• [Something You See in the Sky]: A Thousand Splendid Suns (by Khaled Housseni)
  • [Creepy Crawly]: The Reptile Room (by Lemony Snicket)
  • [Type of House]: Cleaning Nabokov’s House (by Leslie Daniels)
  • [Something You Carry in Your Purse, Pocket or Backpack]: The Scarlet Letter (by Nathanial Hawthorne)
  • [Something You’d Find on a Calender]: Year of Wonders (by Geraldine Brooks)

Of course, my selections may change. One thing I learned from this past year’s challenge was that I should be flexible and; NOT drink while blogging. I had this idea last year that I was going to be ΓΌber-creative and do cross media entries (e.g. a book and it’s sequel in audiobook.) It didn’t quite work out that way and many of the titles I had set aside for the challenge went unread while other titles I tackled qualified quite nicely. That is not saying I won’t get creative; only that I shouldn’t strait-jacket myself into a reading list or marry a concept, thus make reading a chore! I think this year I might use the books to create a theme for the month in which I’m reading it. It’s just an idea I’m considering right now and we’ll see how it plays out. The most important thing is that this should be fun πŸ™‚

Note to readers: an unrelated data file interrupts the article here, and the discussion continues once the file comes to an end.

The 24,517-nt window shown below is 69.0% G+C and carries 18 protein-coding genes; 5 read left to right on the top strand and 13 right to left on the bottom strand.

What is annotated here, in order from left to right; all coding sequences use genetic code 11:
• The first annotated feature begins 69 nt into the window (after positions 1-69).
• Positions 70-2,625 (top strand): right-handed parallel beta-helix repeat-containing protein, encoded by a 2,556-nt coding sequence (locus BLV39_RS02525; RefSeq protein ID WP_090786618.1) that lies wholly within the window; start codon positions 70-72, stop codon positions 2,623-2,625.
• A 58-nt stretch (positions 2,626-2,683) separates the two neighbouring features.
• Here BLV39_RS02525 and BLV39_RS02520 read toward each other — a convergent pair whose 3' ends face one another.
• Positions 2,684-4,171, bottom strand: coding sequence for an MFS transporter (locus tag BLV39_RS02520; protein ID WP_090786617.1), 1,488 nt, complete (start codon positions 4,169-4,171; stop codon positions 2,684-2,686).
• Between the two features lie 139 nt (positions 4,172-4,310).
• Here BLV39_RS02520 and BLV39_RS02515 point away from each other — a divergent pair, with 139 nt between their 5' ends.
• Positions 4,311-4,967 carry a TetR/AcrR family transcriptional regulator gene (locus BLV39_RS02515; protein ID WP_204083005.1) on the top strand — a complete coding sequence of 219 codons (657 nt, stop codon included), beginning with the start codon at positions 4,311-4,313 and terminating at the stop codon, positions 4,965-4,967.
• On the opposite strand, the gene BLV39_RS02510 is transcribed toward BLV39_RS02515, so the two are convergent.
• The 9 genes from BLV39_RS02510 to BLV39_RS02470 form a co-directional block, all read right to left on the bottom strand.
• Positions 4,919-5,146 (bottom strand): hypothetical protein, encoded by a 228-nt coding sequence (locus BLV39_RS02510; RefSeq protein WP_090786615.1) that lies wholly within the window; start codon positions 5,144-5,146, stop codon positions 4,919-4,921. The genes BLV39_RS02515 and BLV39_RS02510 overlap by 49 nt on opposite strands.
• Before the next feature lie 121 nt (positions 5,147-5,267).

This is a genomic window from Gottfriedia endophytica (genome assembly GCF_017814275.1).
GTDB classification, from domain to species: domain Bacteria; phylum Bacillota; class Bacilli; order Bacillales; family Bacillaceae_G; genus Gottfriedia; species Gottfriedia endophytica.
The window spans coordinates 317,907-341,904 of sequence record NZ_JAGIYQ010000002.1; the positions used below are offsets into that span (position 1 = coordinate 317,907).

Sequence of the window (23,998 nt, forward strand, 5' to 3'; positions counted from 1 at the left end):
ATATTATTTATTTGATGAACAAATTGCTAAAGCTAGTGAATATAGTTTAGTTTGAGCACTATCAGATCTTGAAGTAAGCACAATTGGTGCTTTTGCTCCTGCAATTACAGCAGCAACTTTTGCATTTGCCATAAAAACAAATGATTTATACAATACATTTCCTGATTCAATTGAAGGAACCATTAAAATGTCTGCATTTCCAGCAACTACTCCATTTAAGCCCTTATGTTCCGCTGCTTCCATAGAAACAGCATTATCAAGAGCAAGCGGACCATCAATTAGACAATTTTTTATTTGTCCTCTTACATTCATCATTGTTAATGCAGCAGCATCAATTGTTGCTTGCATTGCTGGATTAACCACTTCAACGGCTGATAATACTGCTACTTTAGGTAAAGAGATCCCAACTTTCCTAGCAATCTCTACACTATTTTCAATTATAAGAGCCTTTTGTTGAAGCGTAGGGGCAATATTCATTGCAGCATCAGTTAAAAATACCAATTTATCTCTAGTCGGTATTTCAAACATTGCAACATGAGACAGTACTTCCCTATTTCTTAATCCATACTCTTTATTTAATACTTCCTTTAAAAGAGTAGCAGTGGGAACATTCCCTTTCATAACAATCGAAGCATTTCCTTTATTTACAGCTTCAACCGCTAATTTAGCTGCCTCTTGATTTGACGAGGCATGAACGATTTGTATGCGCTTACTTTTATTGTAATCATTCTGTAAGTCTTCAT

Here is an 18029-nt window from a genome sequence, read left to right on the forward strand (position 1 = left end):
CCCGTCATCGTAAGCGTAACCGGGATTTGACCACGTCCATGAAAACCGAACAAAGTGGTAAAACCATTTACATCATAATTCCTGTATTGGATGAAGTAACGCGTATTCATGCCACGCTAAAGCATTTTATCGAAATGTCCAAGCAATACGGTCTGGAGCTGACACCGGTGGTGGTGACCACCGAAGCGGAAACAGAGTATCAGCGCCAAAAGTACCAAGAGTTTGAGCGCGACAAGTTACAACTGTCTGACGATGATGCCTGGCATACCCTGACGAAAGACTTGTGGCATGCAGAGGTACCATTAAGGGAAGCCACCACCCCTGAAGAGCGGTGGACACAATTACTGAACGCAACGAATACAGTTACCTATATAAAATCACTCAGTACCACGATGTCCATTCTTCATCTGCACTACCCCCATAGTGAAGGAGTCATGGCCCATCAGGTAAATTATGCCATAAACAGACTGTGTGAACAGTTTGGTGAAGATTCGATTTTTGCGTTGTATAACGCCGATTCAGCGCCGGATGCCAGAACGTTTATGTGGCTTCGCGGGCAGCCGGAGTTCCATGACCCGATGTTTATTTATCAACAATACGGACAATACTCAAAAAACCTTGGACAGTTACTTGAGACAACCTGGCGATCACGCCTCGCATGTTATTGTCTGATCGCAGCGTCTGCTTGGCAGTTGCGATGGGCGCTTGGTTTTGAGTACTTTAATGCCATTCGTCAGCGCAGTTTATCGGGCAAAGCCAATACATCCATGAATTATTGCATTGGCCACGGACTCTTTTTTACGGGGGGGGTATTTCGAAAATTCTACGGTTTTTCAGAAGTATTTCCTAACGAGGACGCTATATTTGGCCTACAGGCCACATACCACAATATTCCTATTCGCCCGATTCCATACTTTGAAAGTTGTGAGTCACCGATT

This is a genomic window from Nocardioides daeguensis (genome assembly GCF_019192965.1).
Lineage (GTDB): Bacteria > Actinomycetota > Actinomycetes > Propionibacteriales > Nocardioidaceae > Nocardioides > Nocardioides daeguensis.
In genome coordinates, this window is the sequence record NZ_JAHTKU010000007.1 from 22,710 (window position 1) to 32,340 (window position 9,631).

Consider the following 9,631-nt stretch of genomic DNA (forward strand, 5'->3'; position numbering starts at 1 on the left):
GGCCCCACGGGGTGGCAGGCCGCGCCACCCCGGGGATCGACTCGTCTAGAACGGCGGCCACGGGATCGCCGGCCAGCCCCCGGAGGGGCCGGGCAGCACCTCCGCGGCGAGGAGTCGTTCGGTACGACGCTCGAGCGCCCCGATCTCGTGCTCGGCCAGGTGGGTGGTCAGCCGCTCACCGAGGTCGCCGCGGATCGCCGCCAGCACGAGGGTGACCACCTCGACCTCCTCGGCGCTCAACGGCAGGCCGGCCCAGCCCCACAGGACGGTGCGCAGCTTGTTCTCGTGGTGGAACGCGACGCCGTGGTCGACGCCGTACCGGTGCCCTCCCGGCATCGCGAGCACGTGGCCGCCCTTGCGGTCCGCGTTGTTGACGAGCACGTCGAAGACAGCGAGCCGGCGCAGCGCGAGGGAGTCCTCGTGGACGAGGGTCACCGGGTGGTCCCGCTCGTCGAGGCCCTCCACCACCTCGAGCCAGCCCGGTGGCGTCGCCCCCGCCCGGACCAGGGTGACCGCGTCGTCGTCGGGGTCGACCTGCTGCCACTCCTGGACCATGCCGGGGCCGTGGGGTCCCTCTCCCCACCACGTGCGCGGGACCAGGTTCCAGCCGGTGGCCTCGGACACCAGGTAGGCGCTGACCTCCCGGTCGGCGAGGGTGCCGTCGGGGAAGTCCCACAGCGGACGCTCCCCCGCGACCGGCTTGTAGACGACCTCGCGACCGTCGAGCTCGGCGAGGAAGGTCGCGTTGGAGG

For the curious, this is what I read for the What’s in a Name? Challenge #4:

Thanks to @BethFishReads for hosting

Other Stuff: I receive no goods or services in exchange for mentioning any of the persons or companies that are or may be implied in this post (including but not limited to publishers, vendors, authors, narrators, the host of the challenge and/or the challenge itself.)

Wrap Up: Murder, Monsters, Mayhem

It’s November 1, The Day of the Dead and; the end of Murder, Monsters, Mayhem for 2011. The feature, hosted by Jennifer L. at http://www.jennsbookshelves.com, ran for the month of October and featured a number of bloggers posting reviews about any and all things horror related. It’s been a great experience, having discovered a number of print, audio and graphic novel titles that I’ve added to my wish list and, the opportunity to try something new: reviewing graphic novels! It turns out, that I really groove on it and plan on doing more πŸ™‚